I am at a loss for how to respond to realities beyond our fields. America is living through three simultaneous pandemics, caused by an insidious virus, systemic racism, and an inability to see and adequately respond to the overarching reality of the climate crisis. The uncertainty is driving people crazy. The subsumed emotions are breaking out in violence. I feel all I can do is respond to one issue at a time, while reminding myself the interconnectedness of all three pandemics is the primary lesson to be learned by us all.

I read about a recent poll that found that a majority of Americans who believe in God think the pandemic is a divine message and that humanity needs to change the way it lives.

My initial reaction upon reading this was:  Whoa! Here we go again with the concept of a punishing god who chooses a pandemic as a way to teach us a lesson.   “Zap!”   “You have not kept your side of the covenant with respect to the earth. Let’s see how you feel after more than 18 million people get sick and more than half a million (and counting) die! Maybe then you will listen and change the way you live on this earth.”

This “zapper god” is not a god with whom I am familiar.

I want to make it clear that when I say that I think there IS a divine message arising from the pandemic, I am referring to a different sort of God.

The God I know is a creative force of love, intimately involved in all processes that make the planet work the way it does. There are ecological and medical processes:  causes, effects, correlations, relationships, effectively “divine messages” about how things work, that scientists, doctors and climatologists learn to read. For instance: If habitat loss forces proximity between humans and some other animals, viruses do and will continue to jump from one to the other. If the lungs of people of color are compromised due to poverty and the siting of polluting industries, the death rate by Covid will be at least twice that of white people. If the planet continues to be warmed due to excess carbon, there is a strong possibility for hurricanes and tornadoes of an above normal frequency and severity this year.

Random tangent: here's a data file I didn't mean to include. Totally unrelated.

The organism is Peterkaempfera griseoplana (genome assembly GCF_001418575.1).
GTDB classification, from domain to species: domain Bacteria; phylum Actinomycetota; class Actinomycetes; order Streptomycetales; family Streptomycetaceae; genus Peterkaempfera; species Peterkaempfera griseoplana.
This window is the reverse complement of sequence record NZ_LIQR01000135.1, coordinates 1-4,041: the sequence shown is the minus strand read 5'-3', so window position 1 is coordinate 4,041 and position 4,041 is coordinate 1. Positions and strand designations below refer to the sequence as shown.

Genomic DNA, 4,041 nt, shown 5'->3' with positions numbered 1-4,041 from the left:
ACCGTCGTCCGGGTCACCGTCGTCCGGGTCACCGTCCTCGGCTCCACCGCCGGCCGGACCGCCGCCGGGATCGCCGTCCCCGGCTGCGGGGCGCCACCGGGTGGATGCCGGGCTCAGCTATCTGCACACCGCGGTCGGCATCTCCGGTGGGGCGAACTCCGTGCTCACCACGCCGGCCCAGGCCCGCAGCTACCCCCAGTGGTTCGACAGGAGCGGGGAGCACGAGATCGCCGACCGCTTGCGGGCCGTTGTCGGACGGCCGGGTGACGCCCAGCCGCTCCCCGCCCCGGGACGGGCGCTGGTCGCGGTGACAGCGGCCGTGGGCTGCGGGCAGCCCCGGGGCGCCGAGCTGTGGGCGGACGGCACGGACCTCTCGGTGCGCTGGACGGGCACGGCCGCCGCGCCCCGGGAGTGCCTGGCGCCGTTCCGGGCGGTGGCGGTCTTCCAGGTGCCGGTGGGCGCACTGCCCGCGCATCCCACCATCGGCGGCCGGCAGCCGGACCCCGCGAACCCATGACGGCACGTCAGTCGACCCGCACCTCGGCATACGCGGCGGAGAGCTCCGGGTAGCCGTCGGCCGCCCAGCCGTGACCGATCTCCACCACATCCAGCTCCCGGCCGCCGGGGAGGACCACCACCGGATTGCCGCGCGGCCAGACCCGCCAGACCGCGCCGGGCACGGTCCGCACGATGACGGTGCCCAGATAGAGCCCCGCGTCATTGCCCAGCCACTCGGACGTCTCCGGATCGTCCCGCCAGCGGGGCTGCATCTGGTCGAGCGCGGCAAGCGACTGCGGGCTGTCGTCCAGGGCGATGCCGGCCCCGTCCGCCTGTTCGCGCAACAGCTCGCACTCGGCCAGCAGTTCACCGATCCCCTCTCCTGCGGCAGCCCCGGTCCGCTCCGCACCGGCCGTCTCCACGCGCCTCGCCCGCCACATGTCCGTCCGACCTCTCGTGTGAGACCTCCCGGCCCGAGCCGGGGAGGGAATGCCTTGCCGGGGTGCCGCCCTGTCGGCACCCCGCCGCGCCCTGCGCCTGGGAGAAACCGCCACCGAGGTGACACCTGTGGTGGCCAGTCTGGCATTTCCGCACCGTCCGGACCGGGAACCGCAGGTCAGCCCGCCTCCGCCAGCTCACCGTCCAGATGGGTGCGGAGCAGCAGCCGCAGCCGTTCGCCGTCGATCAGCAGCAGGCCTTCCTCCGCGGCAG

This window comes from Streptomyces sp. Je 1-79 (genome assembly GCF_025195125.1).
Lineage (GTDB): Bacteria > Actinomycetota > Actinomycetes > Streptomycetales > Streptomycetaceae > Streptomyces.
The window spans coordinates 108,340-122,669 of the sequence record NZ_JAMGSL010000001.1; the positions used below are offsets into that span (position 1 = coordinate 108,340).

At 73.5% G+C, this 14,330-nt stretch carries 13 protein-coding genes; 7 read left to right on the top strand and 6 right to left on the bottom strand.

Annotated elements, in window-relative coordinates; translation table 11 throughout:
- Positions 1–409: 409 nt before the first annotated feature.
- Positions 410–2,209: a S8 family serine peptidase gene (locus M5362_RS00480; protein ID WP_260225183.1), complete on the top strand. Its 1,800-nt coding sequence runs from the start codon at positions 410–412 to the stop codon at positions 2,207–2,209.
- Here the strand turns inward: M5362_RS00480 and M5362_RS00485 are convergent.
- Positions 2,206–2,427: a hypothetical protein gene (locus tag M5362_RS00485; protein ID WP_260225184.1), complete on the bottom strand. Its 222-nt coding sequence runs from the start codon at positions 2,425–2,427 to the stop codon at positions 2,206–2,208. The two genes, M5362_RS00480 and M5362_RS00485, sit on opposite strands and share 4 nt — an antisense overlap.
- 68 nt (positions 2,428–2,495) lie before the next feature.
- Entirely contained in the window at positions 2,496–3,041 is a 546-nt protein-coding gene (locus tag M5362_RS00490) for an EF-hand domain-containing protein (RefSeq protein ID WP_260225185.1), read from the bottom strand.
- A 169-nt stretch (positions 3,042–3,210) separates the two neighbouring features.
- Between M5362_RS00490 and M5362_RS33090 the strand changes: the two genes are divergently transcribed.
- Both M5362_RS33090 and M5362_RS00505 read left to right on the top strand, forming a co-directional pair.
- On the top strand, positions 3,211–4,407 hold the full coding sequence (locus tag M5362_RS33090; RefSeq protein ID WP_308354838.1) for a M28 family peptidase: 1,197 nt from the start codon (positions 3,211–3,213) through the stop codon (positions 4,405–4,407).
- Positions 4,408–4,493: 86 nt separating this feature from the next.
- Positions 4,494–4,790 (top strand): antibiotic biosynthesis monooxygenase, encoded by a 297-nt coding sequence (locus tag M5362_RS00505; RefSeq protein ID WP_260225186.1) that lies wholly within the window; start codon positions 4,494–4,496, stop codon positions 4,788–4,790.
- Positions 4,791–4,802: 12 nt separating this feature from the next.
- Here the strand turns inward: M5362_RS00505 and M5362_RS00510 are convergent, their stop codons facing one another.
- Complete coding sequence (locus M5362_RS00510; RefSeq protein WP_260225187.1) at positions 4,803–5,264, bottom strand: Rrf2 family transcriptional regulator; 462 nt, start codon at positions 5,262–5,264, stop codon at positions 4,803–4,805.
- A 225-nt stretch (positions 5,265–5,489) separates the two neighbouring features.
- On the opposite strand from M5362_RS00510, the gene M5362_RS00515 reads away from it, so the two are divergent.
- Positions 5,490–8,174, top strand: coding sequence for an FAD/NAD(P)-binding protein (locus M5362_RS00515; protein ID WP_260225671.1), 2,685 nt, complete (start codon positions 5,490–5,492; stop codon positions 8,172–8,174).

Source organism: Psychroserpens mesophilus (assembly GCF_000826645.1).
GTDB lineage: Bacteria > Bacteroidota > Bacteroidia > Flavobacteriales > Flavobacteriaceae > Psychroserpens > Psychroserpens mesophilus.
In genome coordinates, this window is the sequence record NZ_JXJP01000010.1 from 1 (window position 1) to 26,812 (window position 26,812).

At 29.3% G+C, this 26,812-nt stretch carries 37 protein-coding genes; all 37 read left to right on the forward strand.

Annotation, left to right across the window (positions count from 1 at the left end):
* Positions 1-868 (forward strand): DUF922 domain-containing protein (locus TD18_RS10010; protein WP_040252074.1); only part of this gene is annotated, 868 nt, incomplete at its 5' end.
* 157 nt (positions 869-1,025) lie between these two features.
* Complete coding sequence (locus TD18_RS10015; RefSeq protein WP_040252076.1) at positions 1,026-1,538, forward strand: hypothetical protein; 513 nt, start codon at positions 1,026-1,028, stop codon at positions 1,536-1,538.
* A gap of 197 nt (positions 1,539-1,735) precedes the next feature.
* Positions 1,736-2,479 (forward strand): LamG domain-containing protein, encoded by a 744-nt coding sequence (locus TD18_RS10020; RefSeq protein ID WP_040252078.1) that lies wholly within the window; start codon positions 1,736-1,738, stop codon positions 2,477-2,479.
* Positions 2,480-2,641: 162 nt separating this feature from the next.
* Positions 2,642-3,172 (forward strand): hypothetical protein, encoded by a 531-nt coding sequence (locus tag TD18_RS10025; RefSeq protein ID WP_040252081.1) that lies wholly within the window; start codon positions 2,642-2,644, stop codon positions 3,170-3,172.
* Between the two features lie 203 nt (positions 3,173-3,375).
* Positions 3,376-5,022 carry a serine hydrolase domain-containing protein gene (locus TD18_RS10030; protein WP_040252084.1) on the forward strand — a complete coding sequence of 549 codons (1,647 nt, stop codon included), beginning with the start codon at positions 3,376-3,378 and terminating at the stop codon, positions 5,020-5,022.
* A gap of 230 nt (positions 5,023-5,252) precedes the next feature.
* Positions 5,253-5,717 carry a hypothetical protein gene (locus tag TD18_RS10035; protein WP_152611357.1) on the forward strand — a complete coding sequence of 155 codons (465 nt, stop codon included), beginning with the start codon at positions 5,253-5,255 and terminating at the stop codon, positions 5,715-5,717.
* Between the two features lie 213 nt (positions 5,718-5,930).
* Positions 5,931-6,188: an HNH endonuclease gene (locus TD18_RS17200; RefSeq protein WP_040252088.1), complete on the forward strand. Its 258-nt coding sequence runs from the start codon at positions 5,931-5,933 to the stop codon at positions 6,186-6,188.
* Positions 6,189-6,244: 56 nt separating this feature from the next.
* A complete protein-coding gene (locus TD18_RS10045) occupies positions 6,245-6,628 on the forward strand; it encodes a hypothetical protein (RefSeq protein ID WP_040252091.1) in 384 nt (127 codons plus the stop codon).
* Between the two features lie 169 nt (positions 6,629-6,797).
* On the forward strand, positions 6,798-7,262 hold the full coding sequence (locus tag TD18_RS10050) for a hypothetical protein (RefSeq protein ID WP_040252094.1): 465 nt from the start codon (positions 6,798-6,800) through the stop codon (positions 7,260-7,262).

The “messaging” is in the scientific information about these relationships.

Many experts are becoming more adept at interpretation, but most of us are not as conversant at understanding the messages, and are particularly ignorant of appropriate responses.  Bright blue chicory and ivory white Queen Anne’s Lace speak simple beauty to me, but for First Peoples, they spoke a message of gifts – culinary and medicinal opportunities. Their response was one of humility and reciprocity: the plants were thanked and the humans were careful to not harvest too many.